World Service Report – McWhorter Reports On Georgia
McWhorter Reports On Georgia
by Captain Sherry McWhorter –
Can you imagine fleeing for your life in the middle of the night, leaving your grandmother behind and running across a cold river with your children in your arms? Can you imagine standing helplessly on the riverbank, watching rebel forces burn your home and your fields just a stone’s throw away across the river? Can you imagine holding your three-month old child as she grows weaker and weaker for lack of food?
Thousands of ethnic Christian Georgians are fleeing across the Inguri River into the Georgian heartland as Abkhaz Muslim separatists attack them. These hatreds go back centuries, and it means misery for the people.
When fighting escalated in May, The Salvation Army responded immediately with ten tons of food from our own reserves, also distributing blankets and medicines donated by the United Methodist Committee on Relief.
People live in abandoned factories, schools, barns, and sheds mostly unfit for human habitation. Temperatures soar above 103 for days on end, for people without water or sanitation facilities.
Denied assistance by the American government, the Russia/CIS Command appealed to European nations to respond, and many sent help, as did New Zealand. Still, the need remains greater than the response.
The Army now operates three canteens for the most vulnerable refugees. Lay worker David Saunders from the USA West is helping distribute blankets and supervise the canteens. A food-for-work plan is being considered, whereby the refugees will dig pit latrines and patch up shelters and be paid with food.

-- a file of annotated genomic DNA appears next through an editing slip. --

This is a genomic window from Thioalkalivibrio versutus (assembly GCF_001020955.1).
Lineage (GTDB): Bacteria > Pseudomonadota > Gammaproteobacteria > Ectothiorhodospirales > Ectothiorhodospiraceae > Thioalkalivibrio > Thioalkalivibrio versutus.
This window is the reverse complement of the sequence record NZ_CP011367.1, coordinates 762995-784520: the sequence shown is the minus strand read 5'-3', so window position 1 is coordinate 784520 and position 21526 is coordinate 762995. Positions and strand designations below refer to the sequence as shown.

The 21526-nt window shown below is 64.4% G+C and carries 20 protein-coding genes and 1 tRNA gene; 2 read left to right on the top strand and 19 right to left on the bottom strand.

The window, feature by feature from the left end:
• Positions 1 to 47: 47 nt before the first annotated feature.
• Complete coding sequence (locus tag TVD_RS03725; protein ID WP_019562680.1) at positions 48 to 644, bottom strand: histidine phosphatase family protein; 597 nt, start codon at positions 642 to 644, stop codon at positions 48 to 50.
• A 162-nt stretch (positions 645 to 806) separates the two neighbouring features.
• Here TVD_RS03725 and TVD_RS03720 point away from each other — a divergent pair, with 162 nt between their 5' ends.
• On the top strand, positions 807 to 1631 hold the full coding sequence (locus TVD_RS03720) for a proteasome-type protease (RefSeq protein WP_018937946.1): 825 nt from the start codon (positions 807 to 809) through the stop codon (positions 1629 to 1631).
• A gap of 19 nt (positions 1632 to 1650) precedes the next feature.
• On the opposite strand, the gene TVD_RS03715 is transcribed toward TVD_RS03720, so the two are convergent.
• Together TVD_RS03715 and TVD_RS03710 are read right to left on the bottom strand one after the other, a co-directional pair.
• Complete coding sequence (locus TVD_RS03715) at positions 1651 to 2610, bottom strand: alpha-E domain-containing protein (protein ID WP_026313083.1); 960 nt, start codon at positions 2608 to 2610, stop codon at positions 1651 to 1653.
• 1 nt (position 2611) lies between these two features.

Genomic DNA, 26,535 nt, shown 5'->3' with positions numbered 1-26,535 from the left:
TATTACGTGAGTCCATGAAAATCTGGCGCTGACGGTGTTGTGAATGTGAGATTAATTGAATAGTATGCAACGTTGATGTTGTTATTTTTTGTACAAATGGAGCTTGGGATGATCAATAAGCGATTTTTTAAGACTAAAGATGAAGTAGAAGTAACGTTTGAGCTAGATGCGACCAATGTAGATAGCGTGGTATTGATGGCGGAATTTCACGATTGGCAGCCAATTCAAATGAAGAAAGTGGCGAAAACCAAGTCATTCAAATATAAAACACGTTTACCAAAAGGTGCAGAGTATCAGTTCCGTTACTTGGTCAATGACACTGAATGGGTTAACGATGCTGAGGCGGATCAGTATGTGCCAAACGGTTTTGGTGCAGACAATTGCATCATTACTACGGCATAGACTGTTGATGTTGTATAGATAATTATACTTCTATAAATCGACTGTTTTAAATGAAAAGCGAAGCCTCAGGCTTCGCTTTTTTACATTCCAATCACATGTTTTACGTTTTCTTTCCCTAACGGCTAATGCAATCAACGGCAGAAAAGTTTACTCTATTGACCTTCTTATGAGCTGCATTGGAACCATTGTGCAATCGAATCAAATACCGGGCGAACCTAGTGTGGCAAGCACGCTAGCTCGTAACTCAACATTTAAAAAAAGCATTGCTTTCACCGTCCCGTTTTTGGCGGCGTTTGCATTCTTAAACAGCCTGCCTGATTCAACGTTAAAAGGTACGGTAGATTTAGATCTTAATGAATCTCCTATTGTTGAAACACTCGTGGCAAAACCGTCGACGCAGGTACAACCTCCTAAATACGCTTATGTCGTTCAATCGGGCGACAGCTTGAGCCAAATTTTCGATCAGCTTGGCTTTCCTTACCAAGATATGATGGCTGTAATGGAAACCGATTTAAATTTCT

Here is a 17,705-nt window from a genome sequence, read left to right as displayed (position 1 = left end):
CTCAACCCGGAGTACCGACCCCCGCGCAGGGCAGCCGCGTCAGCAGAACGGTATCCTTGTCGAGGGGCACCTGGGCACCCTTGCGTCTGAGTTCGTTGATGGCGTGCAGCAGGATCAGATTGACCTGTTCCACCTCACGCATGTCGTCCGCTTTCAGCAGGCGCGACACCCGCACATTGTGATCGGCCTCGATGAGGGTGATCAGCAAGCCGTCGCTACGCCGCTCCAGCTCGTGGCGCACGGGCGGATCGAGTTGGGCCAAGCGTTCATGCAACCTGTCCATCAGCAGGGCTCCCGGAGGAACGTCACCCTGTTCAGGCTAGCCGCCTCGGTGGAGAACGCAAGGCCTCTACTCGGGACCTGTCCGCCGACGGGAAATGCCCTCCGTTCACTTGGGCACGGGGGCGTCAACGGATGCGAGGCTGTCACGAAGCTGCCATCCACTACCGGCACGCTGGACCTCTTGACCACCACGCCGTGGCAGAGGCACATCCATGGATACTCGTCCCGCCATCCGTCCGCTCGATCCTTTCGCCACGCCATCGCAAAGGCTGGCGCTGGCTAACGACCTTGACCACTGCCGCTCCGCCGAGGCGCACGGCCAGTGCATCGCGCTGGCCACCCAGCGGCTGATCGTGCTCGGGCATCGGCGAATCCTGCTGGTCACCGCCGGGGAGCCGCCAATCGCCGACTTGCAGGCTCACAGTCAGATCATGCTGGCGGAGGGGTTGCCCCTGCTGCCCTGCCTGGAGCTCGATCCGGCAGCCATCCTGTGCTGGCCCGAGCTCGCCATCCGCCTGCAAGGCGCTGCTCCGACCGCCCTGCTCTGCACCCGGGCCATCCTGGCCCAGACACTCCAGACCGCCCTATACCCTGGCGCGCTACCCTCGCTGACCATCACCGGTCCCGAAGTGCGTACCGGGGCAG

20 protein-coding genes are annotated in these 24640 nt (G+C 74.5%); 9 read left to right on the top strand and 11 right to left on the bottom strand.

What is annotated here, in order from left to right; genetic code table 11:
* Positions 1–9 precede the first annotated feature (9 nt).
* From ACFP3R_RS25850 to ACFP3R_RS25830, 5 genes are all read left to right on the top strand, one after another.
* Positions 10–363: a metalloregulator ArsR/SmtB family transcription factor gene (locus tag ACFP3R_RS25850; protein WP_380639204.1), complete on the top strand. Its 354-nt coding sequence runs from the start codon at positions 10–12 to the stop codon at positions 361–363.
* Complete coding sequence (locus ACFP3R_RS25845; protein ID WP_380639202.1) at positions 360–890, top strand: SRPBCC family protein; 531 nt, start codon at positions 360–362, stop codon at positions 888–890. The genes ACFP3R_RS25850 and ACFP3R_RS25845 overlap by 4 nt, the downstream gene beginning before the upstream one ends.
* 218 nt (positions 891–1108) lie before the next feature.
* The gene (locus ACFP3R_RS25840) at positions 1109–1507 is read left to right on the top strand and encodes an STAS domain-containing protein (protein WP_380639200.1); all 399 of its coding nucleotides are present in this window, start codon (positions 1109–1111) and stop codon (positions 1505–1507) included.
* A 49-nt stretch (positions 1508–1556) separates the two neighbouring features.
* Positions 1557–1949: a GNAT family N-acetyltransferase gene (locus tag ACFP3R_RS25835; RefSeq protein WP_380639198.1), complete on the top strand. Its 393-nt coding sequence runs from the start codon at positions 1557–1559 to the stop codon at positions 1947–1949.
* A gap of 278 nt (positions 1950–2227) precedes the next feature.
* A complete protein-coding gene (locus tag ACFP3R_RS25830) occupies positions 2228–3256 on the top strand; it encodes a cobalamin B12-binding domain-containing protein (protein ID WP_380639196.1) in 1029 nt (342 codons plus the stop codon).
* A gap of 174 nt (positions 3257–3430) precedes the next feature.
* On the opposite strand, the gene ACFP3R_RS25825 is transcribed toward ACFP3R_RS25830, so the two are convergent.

Ukraine Leads Way
One exciting social services experiment in the Russia /CIS Command is under way through the Kiev Mayak Corps. This began as a church for the homeless. Comprised of alcoholics and other people from the streets of Kiev, Mayak Corps met in parking lots in freezing weather for months but will soon have a permanent home.
The blossoming corps has developed a substance abuse rehabilitation program, and many of the men have gained sobriety. Through the generosity of the mayor of a village outside of Kiev, the Army has a farm with a 25-year lease. Potatoes are growing in the rich soil, the pig pen and chicken house are nearly completed, and the men are thriving.
Lt. Alexander Volosenko is not a farmer by training, nor is he a substance abuse counselor. Until recently, he wasn’t even a lieutenant. But now he is all three, and his abundant energy is the driver behind the healing that is coming to the men of the streets.
Men showing promise for rehabilitation enter the Mayak farm after detox in Kiev. There they are building the house, barns and sheds as well as working the land. There is a good supply of raw wood, and with the proper tools they can produce furniture for sale.
The men are finding healing through mutual support and also through the spiritual ministries of the Army’s officers and soldiers. “Graduates” of the program are now in Donetsk, Ukraine, helping to start a similar work there.
This program can be the wave of the future in a land which denied the existence of substance abuse as recently as 10 years ago.
In prison and visit you…
Nothing changes easily or quickly in Russia. The Gulag still exists. The prisons are overcrowded, and methods of the old sort still reign. The prisons are fetid swamps of disease and despair, where children waste their lives and grown men sicken and die.
The Moscow prison ministry carries on the Army’s long tradition of working in places like this. Led by Prison Ministry Coordinator Misha Gavrilov, the Army now works in several prisons in the Moscow area. One is for boys up to age 17; another for girls. These children lack the bare necessities of clothing, hygiene, and medical care.
We can’t get them out of there, but we can let in a little light and hope.
Moscow Region’s youth are going into the prisons, bringing concerts and smiles, toothpaste and underwear. These young soldiers reach out of their own economic difficulties to help the spiritual and emotional poverty of their brothers and sisters in jail.